Credit Card Debt Help Guide
Take Consolidated Credit’s simple 3-question credit card debt help test!
Most people would prefer to solve debt problems on their own, but that’s not always possible. So how do you know when you can do it yourself versus when you need professional credit card debt help? Answer the three questions below to see if you need help to eliminate your high interest rate credit card debt.
5 Signs You Need Credit Card Debt Help
The following table offers some helpful guidelines you can use to determine when it’s time to seek professional help with credit card debt. You may need debt help if you meet even one of these criteria.
|Credit Score||Less than 600|
|Total Credit Card Debt||$35,000 or more|
|Payment Status||Just starting to fall behind or already behind|
|Cash Flow in Budget||No extra cash to eliminate debt|
15 Smart Tips If You Need Help with Credit Card Debt Now
If you aren’t quite ready to seek professional credit card debt help, these tips can help you find debt relief now. Adjusting your credit card repayment strategy could provide the boost you need to eliminate debt on your own.
#1: Make a budget that focuses on debt elimination
If you want to pay off debt quickly, you need to develop a formal budget. This allows you to:
- See where your cash is going
- Balance your income and expenses
- Cut back on discretionary expenses (wants) so you have more cash flow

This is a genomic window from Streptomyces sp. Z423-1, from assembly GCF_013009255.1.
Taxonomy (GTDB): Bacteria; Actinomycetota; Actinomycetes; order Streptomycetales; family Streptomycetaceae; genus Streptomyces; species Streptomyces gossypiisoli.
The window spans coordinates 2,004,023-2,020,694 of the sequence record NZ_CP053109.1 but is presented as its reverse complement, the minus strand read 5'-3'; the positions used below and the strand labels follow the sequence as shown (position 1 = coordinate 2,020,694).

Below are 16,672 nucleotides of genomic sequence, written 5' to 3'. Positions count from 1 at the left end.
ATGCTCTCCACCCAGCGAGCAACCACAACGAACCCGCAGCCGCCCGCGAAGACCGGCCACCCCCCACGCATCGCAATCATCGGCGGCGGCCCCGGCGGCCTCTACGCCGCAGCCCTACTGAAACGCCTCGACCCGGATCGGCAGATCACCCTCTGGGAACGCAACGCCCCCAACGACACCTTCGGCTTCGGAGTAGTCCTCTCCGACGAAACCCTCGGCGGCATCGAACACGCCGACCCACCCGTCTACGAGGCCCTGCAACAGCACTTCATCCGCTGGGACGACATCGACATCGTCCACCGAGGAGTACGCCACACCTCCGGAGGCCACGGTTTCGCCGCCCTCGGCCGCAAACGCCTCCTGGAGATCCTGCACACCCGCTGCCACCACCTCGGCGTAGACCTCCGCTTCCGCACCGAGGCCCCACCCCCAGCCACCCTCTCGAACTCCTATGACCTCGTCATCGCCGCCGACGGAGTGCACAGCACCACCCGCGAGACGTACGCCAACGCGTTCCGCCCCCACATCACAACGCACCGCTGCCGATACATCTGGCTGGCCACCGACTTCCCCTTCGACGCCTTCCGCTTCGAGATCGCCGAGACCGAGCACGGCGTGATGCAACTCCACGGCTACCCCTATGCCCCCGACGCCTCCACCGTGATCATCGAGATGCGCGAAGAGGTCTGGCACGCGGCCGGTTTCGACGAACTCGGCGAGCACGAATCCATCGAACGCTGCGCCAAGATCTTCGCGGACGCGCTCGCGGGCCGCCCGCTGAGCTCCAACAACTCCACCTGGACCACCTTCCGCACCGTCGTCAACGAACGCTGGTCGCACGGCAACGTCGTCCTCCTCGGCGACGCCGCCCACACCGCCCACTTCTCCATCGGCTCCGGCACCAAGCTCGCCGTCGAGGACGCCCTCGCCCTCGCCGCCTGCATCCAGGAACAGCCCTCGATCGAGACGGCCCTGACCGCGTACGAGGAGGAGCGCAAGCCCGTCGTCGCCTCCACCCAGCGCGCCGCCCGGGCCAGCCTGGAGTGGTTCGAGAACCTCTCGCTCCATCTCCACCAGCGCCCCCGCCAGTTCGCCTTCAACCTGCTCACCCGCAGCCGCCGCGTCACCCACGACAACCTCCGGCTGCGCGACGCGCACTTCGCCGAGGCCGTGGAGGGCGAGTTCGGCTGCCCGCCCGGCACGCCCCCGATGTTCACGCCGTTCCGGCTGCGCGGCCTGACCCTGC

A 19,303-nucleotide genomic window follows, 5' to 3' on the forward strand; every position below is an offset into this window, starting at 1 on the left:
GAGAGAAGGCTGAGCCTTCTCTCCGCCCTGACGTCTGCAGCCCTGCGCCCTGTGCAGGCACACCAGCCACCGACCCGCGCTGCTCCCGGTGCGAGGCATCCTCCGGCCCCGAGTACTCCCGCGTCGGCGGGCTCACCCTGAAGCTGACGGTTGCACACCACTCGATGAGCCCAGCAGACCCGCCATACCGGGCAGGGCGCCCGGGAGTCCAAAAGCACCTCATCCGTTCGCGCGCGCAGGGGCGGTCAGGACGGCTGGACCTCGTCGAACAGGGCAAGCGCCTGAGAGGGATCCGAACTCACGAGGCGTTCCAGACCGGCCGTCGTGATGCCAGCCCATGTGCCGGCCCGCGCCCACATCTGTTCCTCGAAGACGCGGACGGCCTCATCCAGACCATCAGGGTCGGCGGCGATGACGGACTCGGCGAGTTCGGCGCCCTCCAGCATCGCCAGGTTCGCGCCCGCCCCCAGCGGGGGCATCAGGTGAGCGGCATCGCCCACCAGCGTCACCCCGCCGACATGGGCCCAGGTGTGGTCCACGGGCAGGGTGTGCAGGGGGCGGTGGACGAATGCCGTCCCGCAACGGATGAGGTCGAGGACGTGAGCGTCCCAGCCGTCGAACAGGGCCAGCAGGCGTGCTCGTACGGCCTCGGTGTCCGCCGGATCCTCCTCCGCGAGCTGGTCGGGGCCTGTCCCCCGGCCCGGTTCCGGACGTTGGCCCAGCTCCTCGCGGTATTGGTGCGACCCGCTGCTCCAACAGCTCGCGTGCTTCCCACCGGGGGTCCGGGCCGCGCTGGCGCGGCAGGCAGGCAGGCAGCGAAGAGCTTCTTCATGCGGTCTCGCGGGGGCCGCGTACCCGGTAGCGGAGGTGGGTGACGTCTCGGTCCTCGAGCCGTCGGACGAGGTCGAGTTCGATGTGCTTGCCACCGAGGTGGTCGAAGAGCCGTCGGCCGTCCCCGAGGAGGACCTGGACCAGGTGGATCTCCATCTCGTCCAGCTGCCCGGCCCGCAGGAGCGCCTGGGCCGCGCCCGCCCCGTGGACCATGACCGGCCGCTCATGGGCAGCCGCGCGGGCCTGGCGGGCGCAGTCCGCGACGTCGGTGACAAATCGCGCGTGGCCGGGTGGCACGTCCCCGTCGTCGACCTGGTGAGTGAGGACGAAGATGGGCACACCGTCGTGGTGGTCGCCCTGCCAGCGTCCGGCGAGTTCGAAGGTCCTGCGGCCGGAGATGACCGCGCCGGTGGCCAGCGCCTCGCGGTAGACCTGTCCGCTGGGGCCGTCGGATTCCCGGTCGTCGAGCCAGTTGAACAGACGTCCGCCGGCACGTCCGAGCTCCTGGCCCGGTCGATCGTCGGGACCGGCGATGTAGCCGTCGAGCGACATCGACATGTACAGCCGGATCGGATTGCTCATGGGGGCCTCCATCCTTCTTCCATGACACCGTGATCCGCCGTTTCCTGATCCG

- Close “spending leaks”
First you see what you budget looks like today by evaluating all your income and expenses. Then you make cuts to anything that’s not a necessity so you can focus on debt repayment. The idea is to free up as much cash as possible so you have money to make larger payments.
Managing Debt w/n Budget
Learn how to use your budget to strategically repay credit card debt, so you can reach zero as quickly as possible.
Using your budget to strategically manage debt.
A solid budget structure makes it easy to control debt. Most debts are housed with your other fixed expenses – like your mortgage or auto loan are installment debts with fixed payments.
But credit card debt can be a little tricky to house. Credit cards are revolving debt. This means your bill grows as your balances go up. But if you have zero balance, then that bill disappears completely.
If you pay off your debts in-full each month, then credit card debt gets counted as a flexible expense. But if you carry balances over each month, then you may be better off making credit card debt payments as a fixed expense. This means you have to consider your budget as a whole to see how much you can afford to pay.
First, see how much you can afford to pay each month. You evaluate your free cash flow, to maximize the amount of money you have for debt repayment. Then you set this amount as a fixed expense in your budget. The funds are used to pay off one credit card debt at a time, starting with the card that has the highest APR.